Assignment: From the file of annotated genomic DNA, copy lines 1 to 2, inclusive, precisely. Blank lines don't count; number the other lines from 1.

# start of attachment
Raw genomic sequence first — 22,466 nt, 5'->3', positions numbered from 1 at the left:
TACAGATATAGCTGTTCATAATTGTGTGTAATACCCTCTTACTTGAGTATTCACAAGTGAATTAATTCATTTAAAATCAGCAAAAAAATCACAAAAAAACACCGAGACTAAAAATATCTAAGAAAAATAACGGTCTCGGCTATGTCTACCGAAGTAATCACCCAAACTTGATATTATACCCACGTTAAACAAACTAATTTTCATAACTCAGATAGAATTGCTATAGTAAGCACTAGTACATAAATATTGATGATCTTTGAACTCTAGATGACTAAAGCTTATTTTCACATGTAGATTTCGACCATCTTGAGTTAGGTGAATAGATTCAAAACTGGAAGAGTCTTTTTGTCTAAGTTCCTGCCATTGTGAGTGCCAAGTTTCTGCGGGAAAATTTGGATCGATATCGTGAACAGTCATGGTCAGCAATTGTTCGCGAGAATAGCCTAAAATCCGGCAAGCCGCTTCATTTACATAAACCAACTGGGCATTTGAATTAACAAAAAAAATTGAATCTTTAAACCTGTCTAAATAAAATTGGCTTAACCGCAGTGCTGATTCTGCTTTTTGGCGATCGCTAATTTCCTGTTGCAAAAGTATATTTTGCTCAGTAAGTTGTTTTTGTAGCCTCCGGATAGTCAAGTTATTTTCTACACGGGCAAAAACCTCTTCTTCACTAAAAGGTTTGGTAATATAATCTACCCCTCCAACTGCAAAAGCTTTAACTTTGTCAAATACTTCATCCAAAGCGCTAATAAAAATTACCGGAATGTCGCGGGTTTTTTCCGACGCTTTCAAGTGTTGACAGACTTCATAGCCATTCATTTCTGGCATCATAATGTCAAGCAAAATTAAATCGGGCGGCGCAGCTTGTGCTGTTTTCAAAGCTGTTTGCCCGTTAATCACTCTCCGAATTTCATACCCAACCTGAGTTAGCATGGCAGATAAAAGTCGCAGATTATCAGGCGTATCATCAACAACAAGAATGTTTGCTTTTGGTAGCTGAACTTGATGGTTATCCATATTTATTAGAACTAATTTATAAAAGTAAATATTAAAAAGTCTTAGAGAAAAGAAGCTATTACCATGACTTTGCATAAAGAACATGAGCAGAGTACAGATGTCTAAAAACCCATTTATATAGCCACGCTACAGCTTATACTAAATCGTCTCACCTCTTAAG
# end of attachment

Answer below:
Raw genomic sequence first — 22,466 nt, 5'->3', positions numbered from 1 at the left:
TACAGATATAGCTGTTCATAATTGTGTGTAATACCCTCTTACTTGAGTATTCACAAGTGAATTAATTCATTTAAAATCAGCAAAAAAATCACAAAAAAACACCGAGACTAAAAATATCTAAGAAAAATAACGGTCTCGGCTATGTCTACCGAAGTAATCACCCAAACTTGATATTATACCCACGTTAAACAAACTAATTTTCATAACTCAGATAGAATTGCTATAGTAAGCACTAGTACATAAATATTGATGATCTTTGAACTCTAGATGACTAAAGCTTATTTTCACATGTAGATTTCGACCATCTTGAGTTAGGTGAATAGATTCAAAACTGGAAGAGTCTTTTTGTCTAAGTTCCTGCCATTGTGAGTGCCAAGTTTCTGCGGGAAAATTTGGATCGATATCGTGAACAGTCATGGTCAGCAATTGTTCGCGAGAATAGCCTAAAATCCGGCAAGCCGCTTCATTTACATAAACCAACTGGGCATTTGAATTAACAAAAAAAATTGAATCTTTAAACCTGTCTAAATAAAATTGGCTTAACCGCAGTGCTGATTCTGCTTTTTGGCGATCGCTAATTTCCTGTTGCAAAAGTATATTTTGCTCAGTAAGTTGTTTTTGTAGCCTCCGGATAGTCAAGTTATTTTCTACACGGGCAAAAACCTCTTCTTCACTAAAAGGTTTGGTAATATAATCTACCCCTCCAACTGCAAAAGCTTTAACTTTGTCAAATACTTCATCCAAAGCGCTAATAAAAATTACCGGAATGTCGCGGGTTTTTTCCGACGCTTTCAAGTGTTGACAGACTTCATAGCCATTCATTTCTGGCATCATAATGTCAAGCAAAATTAAATCGGGCGGCGCAGCTTGTGCTGTTTTCAAAGCTGTTTGCCCGTTAATCACTCTCCGAATTTCATACCCAACCTGAGTTAGCATGGCAGATAAAAGTCGCAGATTATCAGGCGTATCATCAACAACAAGAATGTTTGCTTTTGGTAGCTGAACTTGATGGTTATCCATATTTATTAGAACTAATTTATAAAAGTAAATATTAAAAAGTCTTAGAGAAAAGAAGCTATTACCATGACTTTGCATAAAGAACATGAGCAGAGTACAGATGTCTAAAAACCCATTTATATAGCCACGCTACAGCTTATACTAAATCGTCTCACCTCTTAAG